This 1992 album was The Beautiful South's third and it is my favourite of theirs, combining some brilliantly infectious pop melodies with Paul Heaton's characteristically witty, angry and insightful lyrics. OK, sound-wise the band (for me) never had quite the level of invigoration (or rawness) that Heaton's previous band, The Housemartins, had during their all too brief life, but the highly polished sound of 0898 is still compelling listening. Of course, Heaton has always had a very acute pop music sensibility - which somehow, I'm really not sure why, sits rather oddly with his obviously deeply held political beliefs - and on 0898 he (together with album producer Jon Kelly) has created a sound reminiscent of a number of '1980s bands' (at their very best), such as ABC (listen to the keyboards on I'm Your No. 1 Fan, for example) and Squeeze (for example, the vocal and mood of Something That You Said).
0898 contains a series of sublime songs, featuring alternately Heaton and Dave Hemingway on lead vocal, with Briana Corrigan singing lead on a couple of songs (The Rocking Chair and Bell-bottomed Tear). Album opener Old Red Eyes Is Back is another Heaton account of the perils of alcoholism, an addiction of course from which he himself suffered. This is probably is his most powerful account of the subject, containing some caustic lyrics ('You never listened to a word the doctor said, he told you if you drank another you'd be dead'). Heaton then addresses a series of his (mostly well established) bugbears, with some brilliant lyrics (and melodies) on We'll Deal With It Later (royalty; 'Don't worry if it's Queen or Duke try scything down the pair'), 36D (women's sexualisation; 'I hear you've turned our young men into dribbling clowns'), I'm Your No. 1 Fan (modern day fandom; 'I'm the richly blessed daughter of a mother with tattooed arms, that's the way my family life was charmed') and When I'm 84 (a brilliantly witty take on old age; 'No dribbling or incontinence, no longing for the old sixpence'). Similarly, there is much exuberance and appeal in each of We Are Each Other, Domino Man, Here It Is Again (actually one of the best - and rather atypical - songs on the album) and Something That You Said (which features Corrigan's best vocal on the album).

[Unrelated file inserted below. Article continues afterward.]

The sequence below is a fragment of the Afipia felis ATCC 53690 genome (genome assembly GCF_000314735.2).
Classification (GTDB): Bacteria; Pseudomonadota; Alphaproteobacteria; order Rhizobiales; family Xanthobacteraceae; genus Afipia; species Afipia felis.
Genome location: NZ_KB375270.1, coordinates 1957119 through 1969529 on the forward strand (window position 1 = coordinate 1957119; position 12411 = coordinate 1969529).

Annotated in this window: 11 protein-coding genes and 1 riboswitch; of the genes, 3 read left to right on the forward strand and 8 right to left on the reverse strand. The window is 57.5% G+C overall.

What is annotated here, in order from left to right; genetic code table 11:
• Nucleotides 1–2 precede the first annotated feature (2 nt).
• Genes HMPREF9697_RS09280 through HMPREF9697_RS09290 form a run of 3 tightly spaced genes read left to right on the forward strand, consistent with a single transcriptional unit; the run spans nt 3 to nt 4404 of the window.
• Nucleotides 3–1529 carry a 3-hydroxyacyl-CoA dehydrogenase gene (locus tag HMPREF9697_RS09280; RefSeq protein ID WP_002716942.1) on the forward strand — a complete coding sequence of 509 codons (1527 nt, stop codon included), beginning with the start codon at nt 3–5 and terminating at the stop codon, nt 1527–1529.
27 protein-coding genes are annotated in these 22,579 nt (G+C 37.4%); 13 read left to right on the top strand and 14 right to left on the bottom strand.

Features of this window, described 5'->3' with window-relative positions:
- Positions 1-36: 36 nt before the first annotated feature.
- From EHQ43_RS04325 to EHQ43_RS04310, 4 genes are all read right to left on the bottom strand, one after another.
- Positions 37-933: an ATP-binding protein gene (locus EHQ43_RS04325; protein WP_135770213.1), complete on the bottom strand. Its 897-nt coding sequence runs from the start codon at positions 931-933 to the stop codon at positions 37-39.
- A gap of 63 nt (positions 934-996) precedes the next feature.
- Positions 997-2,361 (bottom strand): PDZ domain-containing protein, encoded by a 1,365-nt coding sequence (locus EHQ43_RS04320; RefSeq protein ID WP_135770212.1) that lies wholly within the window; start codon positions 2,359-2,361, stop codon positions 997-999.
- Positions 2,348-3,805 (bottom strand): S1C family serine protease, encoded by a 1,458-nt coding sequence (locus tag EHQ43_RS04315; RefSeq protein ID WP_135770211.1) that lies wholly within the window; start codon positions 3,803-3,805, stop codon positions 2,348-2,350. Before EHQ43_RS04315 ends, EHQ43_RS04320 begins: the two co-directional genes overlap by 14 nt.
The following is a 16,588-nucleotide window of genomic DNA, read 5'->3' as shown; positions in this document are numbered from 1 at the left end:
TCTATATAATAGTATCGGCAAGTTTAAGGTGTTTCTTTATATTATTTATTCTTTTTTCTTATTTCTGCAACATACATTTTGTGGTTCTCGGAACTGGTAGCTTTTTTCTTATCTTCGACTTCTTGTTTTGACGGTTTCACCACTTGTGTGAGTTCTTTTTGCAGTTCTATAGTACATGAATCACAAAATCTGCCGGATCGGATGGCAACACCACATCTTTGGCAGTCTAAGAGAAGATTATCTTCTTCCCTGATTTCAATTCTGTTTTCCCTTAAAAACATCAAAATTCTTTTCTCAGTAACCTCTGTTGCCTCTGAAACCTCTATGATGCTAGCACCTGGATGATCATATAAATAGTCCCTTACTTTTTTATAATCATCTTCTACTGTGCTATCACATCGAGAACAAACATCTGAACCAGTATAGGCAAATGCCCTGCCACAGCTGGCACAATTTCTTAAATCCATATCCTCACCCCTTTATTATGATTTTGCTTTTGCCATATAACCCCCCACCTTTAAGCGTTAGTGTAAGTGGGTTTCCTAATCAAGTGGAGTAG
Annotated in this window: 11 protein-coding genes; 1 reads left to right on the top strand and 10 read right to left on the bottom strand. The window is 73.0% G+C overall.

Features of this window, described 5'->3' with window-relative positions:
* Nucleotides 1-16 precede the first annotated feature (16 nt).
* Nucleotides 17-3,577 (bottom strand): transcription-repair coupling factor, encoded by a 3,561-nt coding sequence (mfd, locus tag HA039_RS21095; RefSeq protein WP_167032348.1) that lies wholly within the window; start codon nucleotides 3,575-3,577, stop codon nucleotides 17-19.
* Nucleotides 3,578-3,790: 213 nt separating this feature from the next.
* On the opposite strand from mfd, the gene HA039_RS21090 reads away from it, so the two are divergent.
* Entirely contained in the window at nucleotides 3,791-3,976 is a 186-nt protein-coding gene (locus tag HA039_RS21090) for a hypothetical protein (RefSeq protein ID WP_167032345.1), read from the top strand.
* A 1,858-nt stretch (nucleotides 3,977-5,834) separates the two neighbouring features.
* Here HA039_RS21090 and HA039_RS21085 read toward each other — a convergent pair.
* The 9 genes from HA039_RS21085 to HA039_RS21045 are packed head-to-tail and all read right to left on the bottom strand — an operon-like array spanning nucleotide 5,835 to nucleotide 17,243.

There is virtually not a duff track here, making this an essential purchase for anyone who likes great pop music.
There are loads of reviews already describing in detail the greatness of the tracks on this album. All I'd like to add is that there is not one poor or even average track on here. They are all great, great tunes for which I know every word even though I haven't played it for probably 10 years (I'm on here now trying to buy a copy as I can't find mine!)
It's hard to pick a favourite track because they are all bordering on the perfect but at a push I'd probably say it is 'Something That You Said' for the Briana vocals, clever lyrics and soaring strings. The production on it too is a benchmark for how it should be done. Every detail in the complex arrangements are beautifully transparent.
Suppose this is not everybody`s cup of tea. Good combination of rock,folk,pop,country,orchestrations and intelligent + interesting lyrics to compliment the sound..... Actually, you can`t go wrong with any of the band`s albums....A combination of "in your face" lyrics with a sarcastic/ humorous twist to show you how silly we as human beings really are on this planet.
Infectious sonic horizons, lyrical intelligence, expert musicianship... this is The Beautiful South in all their creative glory; swamping their songs in traditional pop structures, mellow arrangements, and as ever, bitingly cynical lyrics. The mood switches from joyous to heartbreaking at a regular pace, as Heaton casts his ever creative eye over everything from drunken old has-beens, to dirty old sluts, touchy-feely couples, royalist defeat and of course... relationship difficulties. It sounds miserable but it isn’t. Rotheray’s detailed compositions complement Heaton’s lyrics perfectly, creating a bold and always interesting fusion of lounge jazz and Beatle-pop; whilst Jon Kelly’s multi-layered production elevates the album to the realms of prog-rock perfection. This is most notable on the later half of the album where amazing sonic-arrangements add an atmospheric depth to such songs as Here it is Again, Something that you Said, and the closing number, When I’m 84. Elsewhere, we find the striking voice of Briana Corrigan who adds an element of dramatic beauty to songs like Rocking Chair, Bell-bottomed Tear, and I’m Your No. 1 Fan, which all certainly benefit from the feminine touch... this was sadly her last album with the band, cemented by Heaton’s somewhat misogynistic composition Mini-Correct on the follow up album Miaow, from which she was sourly missed. Following on in the tradition of I Love You (But You’re Boring) and Should Have Kept My Eyes Shut from the first two albums, 0898 features one of the best titled pop songs ever. The wonderfully colloquial You Play Glockenspiel, I’ll play Drums not only has the most intricate rhyming scheme of any of the tracks on the album, but also has the most detailed subject matter. Personally, it’s my favourite track on the record, managing to be simultaneously toe tapping-good AND heart-wrenchingly sad. Needless to say, this is certainly one of the most underrated records of early nineties pop. The music is tight, literate and intelligent and, as mentioned previously, the musicianship of the band as a whole is faultless. It may lack the obvious hits of the first two South albums but that is by no means a criticism. You may just need to take a few more listens to really relax into the mood of the record. At this current price... that’s asking very little indeed.